The simple coflee'maker described-may be replaced by the percolator or paratus. The filter element pose effectively in any apparatus in which the cofiee extract can be passed therethrough, and hence into intimate contact with the adsorbent agent.

Preliminary treatment of coffee to remove catmost satisfactory.

vacuum types of ap serves the same purunnecessary to produce abeverage suitable for caffeine-sensitive individuals since, in

accordance with the present invention, sufficient cafleine can be removed as the coffee extract is madeand substantially without expense.

Various changes may be made in the details of the filter element and the apparatus in which it is used without departing from the invention or sacrificing the advantages thereof.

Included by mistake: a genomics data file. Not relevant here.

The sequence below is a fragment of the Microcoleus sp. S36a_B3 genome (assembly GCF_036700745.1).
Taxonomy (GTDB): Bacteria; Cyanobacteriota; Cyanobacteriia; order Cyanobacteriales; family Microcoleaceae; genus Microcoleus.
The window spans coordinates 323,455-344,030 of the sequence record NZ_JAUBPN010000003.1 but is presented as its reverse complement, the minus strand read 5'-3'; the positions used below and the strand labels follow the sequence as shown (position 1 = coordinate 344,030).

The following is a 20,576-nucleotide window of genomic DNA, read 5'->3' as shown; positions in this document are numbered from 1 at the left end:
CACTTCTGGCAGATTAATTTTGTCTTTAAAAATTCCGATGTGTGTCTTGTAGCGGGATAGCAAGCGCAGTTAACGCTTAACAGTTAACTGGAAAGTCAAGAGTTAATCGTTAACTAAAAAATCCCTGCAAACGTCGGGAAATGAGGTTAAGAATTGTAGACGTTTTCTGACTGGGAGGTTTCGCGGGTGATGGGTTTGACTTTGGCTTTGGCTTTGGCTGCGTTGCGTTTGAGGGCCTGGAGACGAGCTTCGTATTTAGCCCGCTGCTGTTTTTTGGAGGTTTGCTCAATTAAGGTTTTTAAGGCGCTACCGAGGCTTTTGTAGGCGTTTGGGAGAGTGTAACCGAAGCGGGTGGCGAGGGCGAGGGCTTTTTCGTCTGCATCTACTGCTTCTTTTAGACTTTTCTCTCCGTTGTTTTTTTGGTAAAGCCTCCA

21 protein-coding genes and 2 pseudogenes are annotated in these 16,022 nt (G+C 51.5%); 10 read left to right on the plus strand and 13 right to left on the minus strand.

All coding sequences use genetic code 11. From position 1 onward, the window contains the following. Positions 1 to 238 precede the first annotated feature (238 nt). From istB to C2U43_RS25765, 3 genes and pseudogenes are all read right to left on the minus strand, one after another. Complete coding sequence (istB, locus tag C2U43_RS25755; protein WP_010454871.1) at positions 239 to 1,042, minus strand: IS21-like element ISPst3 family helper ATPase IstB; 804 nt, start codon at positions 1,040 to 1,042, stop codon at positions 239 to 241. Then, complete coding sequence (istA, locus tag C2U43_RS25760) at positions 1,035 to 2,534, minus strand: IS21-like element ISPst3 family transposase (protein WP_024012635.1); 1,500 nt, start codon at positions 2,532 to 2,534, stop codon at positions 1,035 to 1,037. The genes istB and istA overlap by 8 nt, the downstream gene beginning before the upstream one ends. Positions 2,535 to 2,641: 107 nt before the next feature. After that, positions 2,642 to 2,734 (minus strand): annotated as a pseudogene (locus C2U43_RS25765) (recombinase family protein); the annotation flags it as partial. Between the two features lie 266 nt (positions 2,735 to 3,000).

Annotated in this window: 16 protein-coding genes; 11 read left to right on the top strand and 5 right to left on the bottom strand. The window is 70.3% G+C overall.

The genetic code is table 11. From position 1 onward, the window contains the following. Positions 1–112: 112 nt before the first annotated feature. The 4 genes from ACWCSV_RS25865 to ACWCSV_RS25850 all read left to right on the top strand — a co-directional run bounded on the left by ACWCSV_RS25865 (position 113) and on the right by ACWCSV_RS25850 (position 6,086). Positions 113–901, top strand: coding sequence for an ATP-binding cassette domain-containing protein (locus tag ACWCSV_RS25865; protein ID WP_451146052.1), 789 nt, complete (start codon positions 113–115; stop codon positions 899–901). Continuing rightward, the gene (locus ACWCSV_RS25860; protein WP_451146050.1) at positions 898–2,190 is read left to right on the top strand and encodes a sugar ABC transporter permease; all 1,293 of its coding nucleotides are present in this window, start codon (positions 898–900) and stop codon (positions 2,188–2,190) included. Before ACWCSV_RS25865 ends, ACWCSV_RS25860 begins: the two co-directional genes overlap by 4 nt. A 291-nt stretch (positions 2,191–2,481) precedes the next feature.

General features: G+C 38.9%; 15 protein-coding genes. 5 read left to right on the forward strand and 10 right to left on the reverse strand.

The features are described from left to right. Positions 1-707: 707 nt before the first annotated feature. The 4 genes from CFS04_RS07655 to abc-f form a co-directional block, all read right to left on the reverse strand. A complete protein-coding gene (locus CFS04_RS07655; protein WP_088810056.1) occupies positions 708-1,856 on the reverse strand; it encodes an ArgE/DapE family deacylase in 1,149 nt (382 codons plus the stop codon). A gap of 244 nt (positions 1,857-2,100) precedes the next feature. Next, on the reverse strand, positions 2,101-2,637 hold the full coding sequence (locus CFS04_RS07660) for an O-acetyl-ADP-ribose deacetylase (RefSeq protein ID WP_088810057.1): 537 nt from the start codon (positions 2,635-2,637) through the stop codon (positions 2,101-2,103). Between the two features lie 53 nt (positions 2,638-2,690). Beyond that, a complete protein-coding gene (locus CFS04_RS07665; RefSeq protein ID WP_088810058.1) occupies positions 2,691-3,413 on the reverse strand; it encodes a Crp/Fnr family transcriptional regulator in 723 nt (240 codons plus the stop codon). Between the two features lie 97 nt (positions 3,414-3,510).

I claim:

1. The method of selectively removing caffeine from coffee extract which comprises contacting the extract with a silicate from the class consisting of aluminum and magnesium.

2. The method of-brewing cofiee extract which comprises supporting a mass of finely divided cofiee above a filter medium embodying a silicate from the class consisting of aluminum and magnesium, passing hot water through the finely comprises passing hot water serially through finely divided coffee and a filter sheet comprising cellulose fibers embodying magnesium tri-silicate, whereby a coffee brew is obtained and caffeine then selectively removed therefrom.


Referenced by
Citing PatentFiling datePublication dateApplicantTitle
US2599682 *May 11, 1946Jun 10, 1952Erwin KnoeselMethod, apparatus for making coffee beverages
US2626558 *Jan 7, 1949Jan 27, 1953Stein Jacob RMethod of preparing coffee